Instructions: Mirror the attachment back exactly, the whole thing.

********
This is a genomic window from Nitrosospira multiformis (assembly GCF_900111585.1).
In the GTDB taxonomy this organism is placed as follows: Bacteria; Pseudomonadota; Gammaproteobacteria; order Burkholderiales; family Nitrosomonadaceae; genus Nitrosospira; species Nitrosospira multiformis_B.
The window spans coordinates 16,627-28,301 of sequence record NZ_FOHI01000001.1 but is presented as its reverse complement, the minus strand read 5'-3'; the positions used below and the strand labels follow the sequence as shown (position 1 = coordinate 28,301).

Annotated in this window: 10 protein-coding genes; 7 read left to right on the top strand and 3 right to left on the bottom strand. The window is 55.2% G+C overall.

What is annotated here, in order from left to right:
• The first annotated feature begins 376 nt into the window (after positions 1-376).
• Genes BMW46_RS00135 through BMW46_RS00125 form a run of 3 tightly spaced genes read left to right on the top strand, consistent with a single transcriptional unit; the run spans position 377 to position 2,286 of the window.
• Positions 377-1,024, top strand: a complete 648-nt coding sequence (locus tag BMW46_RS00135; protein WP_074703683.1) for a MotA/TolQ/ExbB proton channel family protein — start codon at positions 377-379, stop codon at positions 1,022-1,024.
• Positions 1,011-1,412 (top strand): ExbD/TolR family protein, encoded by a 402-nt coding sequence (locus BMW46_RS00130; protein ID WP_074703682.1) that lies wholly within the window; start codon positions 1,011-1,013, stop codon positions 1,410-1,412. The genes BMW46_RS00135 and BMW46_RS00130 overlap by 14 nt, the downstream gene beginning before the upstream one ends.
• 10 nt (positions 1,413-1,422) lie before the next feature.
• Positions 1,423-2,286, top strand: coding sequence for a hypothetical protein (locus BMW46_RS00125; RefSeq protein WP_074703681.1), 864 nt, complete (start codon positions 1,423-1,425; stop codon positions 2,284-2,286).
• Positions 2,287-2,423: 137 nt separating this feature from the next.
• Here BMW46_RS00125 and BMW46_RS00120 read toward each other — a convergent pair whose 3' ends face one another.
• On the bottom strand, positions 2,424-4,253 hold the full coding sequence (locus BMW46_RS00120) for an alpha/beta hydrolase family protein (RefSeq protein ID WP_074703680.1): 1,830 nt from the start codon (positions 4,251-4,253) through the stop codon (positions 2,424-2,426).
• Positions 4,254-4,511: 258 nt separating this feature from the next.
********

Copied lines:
This is a genomic window from Nitrosospira multiformis (assembly GCF_900111585.1).
In the GTDB taxonomy this organism is placed as follows: Bacteria; Pseudomonadota; Gammaproteobacteria; order Burkholderiales; family Nitrosomonadaceae; genus Nitrosospira; species Nitrosospira multiformis_B.
The window spans coordinates 16,627-28,301 of sequence record NZ_FOHI01000001.1 but is presented as its reverse complement, the minus strand read 5'-3'; the positions used below and the strand labels follow the sequence as shown (position 1 = coordinate 28,301).

Annotated in this window: 10 protein-coding genes; 7 read left to right on the top strand and 3 right to left on the bottom strand. The window is 55.2% G+C overall.

What is annotated here, in order from left to right:
• The first annotated feature begins 376 nt into the window (after positions 1-376).
• Genes BMW46_RS00135 through BMW46_RS00125 form a run of 3 tightly spaced genes read left to right on the top strand, consistent with a single transcriptional unit; the run spans position 377 to position 2,286 of the window.
• Positions 377-1,024, top strand: a complete 648-nt coding sequence (locus tag BMW46_RS00135; protein WP_074703683.1) for a MotA/TolQ/ExbB proton channel family protein — start codon at positions 377-379, stop codon at positions 1,022-1,024.
• Positions 1,011-1,412 (top strand): ExbD/TolR family protein, encoded by a 402-nt coding sequence (locus BMW46_RS00130; protein ID WP_074703682.1) that lies wholly within the window; start codon positions 1,011-1,013, stop codon positions 1,410-1,412. The genes BMW46_RS00135 and BMW46_RS00130 overlap by 14 nt, the downstream gene beginning before the upstream one ends.
• 10 nt (positions 1,413-1,422) lie before the next feature.
• Positions 1,423-2,286, top strand: coding sequence for a hypothetical protein (locus BMW46_RS00125; RefSeq protein WP_074703681.1), 864 nt, complete (start codon positions 1,423-1,425; stop codon positions 2,284-2,286).
• Positions 2,287-2,423: 137 nt separating this feature from the next.
• Here BMW46_RS00125 and BMW46_RS00120 read toward each other — a convergent pair whose 3' ends face one another.
• On the bottom strand, positions 2,424-4,253 hold the full coding sequence (locus BMW46_RS00120) for an alpha/beta hydrolase family protein (RefSeq protein ID WP_074703680.1): 1,830 nt from the start codon (positions 4,251-4,253) through the stop codon (positions 2,424-2,426).
• Positions 4,254-4,511: 258 nt separating this feature from the next.